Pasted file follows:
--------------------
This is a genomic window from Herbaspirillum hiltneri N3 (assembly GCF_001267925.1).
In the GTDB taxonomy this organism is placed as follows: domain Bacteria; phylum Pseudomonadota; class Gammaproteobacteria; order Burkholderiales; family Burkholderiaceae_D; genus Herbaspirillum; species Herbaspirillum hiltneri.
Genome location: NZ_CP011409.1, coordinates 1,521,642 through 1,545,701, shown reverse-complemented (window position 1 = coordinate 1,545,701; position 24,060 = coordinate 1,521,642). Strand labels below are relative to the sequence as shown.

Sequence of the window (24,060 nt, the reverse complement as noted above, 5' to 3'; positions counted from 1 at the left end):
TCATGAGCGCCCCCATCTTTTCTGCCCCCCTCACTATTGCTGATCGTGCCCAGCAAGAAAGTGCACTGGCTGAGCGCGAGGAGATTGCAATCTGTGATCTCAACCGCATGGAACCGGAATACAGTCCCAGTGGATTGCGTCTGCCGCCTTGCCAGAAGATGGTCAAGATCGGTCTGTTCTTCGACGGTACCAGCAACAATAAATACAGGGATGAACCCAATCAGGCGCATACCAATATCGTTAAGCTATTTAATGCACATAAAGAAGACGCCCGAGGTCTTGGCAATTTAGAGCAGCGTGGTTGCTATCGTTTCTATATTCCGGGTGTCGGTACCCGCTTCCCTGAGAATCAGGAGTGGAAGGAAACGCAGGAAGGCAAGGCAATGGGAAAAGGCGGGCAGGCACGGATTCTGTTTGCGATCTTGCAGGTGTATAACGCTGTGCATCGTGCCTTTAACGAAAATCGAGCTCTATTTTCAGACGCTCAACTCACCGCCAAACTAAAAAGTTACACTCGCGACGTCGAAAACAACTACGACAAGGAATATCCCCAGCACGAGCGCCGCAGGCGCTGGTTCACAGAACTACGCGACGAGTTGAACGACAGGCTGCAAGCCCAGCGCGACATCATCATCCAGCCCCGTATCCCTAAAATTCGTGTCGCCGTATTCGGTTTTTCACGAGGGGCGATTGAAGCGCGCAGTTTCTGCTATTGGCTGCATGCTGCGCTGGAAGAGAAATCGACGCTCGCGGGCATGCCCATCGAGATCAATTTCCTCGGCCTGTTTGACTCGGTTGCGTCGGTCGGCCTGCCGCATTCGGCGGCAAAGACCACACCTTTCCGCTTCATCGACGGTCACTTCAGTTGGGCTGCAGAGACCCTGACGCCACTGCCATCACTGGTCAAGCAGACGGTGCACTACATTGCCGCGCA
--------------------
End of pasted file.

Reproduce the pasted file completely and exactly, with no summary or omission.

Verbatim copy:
This is a genomic window from Herbaspirillum hiltneri N3 (assembly GCF_001267925.1).
In the GTDB taxonomy this organism is placed as follows: domain Bacteria; phylum Pseudomonadota; class Gammaproteobacteria; order Burkholderiales; family Burkholderiaceae_D; genus Herbaspirillum; species Herbaspirillum hiltneri.
Genome location: NZ_CP011409.1, coordinates 1,521,642 through 1,545,701, shown reverse-complemented (window position 1 = coordinate 1,545,701; position 24,060 = coordinate 1,521,642). Strand labels below are relative to the sequence as shown.

Sequence of the window (24,060 nt, the reverse complement as noted above, 5' to 3'; positions counted from 1 at the left end):
TCATGAGCGCCCCCATCTTTTCTGCCCCCCTCACTATTGCTGATCGTGCCCAGCAAGAAAGTGCACTGGCTGAGCGCGAGGAGATTGCAATCTGTGATCTCAACCGCATGGAACCGGAATACAGTCCCAGTGGATTGCGTCTGCCGCCTTGCCAGAAGATGGTCAAGATCGGTCTGTTCTTCGACGGTACCAGCAACAATAAATACAGGGATGAACCCAATCAGGCGCATACCAATATCGTTAAGCTATTTAATGCACATAAAGAAGACGCCCGAGGTCTTGGCAATTTAGAGCAGCGTGGTTGCTATCGTTTCTATATTCCGGGTGTCGGTACCCGCTTCCCTGAGAATCAGGAGTGGAAGGAAACGCAGGAAGGCAAGGCAATGGGAAAAGGCGGGCAGGCACGGATTCTGTTTGCGATCTTGCAGGTGTATAACGCTGTGCATCGTGCCTTTAACGAAAATCGAGCTCTATTTTCAGACGCTCAACTCACCGCCAAACTAAAAAGTTACACTCGCGACGTCGAAAACAACTACGACAAGGAATATCCCCAGCACGAGCGCCGCAGGCGCTGGTTCACAGAACTACGCGACGAGTTGAACGACAGGCTGCAAGCCCAGCGCGACATCATCATCCAGCCCCGTATCCCTAAAATTCGTGTCGCCGTATTCGGTTTTTCACGAGGGGCGATTGAAGCGCGCAGTTTCTGCTATTGGCTGCATGCTGCGCTGGAAGAGAAATCGACGCTCGCGGGCATGCCCATCGAGATCAATTTCCTCGGCCTGTTTGACTCGGTTGCGTCGGTCGGCCTGCCGCATTCGGCGGCAAAGACCACACCTTTCCGCTTCATCGACGGTCACTTCAGTTGGGCTGCAGAGACCCTGACGCCACTGCCATCACTGGTCAAGCAGACGGTGCACTACATTGCCGCGCA